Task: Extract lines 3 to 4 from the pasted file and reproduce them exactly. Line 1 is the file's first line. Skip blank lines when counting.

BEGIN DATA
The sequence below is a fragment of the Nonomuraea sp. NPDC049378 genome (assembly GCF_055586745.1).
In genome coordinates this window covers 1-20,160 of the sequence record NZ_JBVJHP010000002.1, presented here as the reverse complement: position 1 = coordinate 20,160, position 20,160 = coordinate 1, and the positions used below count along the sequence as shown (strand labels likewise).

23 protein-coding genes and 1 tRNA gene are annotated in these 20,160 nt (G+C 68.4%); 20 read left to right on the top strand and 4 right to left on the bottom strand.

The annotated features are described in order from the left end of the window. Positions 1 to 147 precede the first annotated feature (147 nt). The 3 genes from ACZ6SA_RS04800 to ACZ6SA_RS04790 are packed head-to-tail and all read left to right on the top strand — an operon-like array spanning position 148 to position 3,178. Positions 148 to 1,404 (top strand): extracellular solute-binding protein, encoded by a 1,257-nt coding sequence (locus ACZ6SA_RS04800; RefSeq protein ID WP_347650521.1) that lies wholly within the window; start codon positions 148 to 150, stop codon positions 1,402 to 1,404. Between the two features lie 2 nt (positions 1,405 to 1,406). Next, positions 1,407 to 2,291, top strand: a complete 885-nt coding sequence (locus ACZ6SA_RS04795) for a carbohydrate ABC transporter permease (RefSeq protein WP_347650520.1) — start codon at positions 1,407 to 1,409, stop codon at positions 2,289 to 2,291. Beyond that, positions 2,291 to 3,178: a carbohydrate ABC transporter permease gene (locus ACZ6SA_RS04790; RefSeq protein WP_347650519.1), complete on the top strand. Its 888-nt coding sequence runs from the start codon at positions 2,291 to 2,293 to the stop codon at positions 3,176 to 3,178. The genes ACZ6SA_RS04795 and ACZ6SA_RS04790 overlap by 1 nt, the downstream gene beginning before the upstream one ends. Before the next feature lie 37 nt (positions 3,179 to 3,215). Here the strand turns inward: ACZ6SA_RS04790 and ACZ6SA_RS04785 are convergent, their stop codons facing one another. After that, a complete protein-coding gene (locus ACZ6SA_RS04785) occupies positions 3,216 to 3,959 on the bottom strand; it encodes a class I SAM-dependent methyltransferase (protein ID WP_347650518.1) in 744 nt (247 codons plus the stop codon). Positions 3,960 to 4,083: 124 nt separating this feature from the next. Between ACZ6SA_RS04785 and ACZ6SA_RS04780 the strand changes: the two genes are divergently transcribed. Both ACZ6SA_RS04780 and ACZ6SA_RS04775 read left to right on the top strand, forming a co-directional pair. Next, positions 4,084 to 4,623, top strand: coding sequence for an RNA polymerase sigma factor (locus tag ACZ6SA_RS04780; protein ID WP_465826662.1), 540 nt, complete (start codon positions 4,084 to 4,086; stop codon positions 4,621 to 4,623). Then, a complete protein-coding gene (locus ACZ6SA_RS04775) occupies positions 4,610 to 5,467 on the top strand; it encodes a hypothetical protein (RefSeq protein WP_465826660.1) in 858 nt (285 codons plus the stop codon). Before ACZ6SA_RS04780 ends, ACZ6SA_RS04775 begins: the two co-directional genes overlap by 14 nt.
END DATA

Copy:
23 protein-coding genes and 1 tRNA gene are annotated in these 20,160 nt (G+C 68.4%); 20 read left to right on the top strand and 4 right to left on the bottom strand.

The annotated features are described in order from the left end of the window. Positions 1 to 147 precede the first annotated feature (147 nt). The 3 genes from ACZ6SA_RS04800 to ACZ6SA_RS04790 are packed head-to-tail and all read left to right on the top strand — an operon-like array spanning position 148 to position 3,178. Positions 148 to 1,404 (top strand): extracellular solute-binding protein, encoded by a 1,257-nt coding sequence (locus ACZ6SA_RS04800; RefSeq protein ID WP_347650521.1) that lies wholly within the window; start codon positions 148 to 150, stop codon positions 1,402 to 1,404. Between the two features lie 2 nt (positions 1,405 to 1,406). Next, positions 1,407 to 2,291, top strand: a complete 885-nt coding sequence (locus ACZ6SA_RS04795) for a carbohydrate ABC transporter permease (RefSeq protein WP_347650520.1) — start codon at positions 1,407 to 1,409, stop codon at positions 2,289 to 2,291. Beyond that, positions 2,291 to 3,178: a carbohydrate ABC transporter permease gene (locus ACZ6SA_RS04790; RefSeq protein WP_347650519.1), complete on the top strand. Its 888-nt coding sequence runs from the start codon at positions 2,291 to 2,293 to the stop codon at positions 3,176 to 3,178. The genes ACZ6SA_RS04795 and ACZ6SA_RS04790 overlap by 1 nt, the downstream gene beginning before the upstream one ends. Before the next feature lie 37 nt (positions 3,179 to 3,215). Here the strand turns inward: ACZ6SA_RS04790 and ACZ6SA_RS04785 are convergent, their stop codons facing one another. After that, a complete protein-coding gene (locus ACZ6SA_RS04785) occupies positions 3,216 to 3,959 on the bottom strand; it encodes a class I SAM-dependent methyltransferase (protein ID WP_347650518.1) in 744 nt (247 codons plus the stop codon). Positions 3,960 to 4,083: 124 nt separating this feature from the next. Between ACZ6SA_RS04785 and ACZ6SA_RS04780 the strand changes: the two genes are divergently transcribed. Both ACZ6SA_RS04780 and ACZ6SA_RS04775 read left to right on the top strand, forming a co-directional pair. Next, positions 4,084 to 4,623, top strand: coding sequence for an RNA polymerase sigma factor (locus tag ACZ6SA_RS04780; protein ID WP_465826662.1), 540 nt, complete (start codon positions 4,084 to 4,086; stop codon positions 4,621 to 4,623). Then, a complete protein-coding gene (locus ACZ6SA_RS04775) occupies positions 4,610 to 5,467 on the top strand; it encodes a hypothetical protein (RefSeq protein WP_465826660.1) in 858 nt (285 codons plus the stop codon). Before ACZ6SA_RS04780 ends, ACZ6SA_RS04775 begins: the two co-directional genes overlap by 14 nt.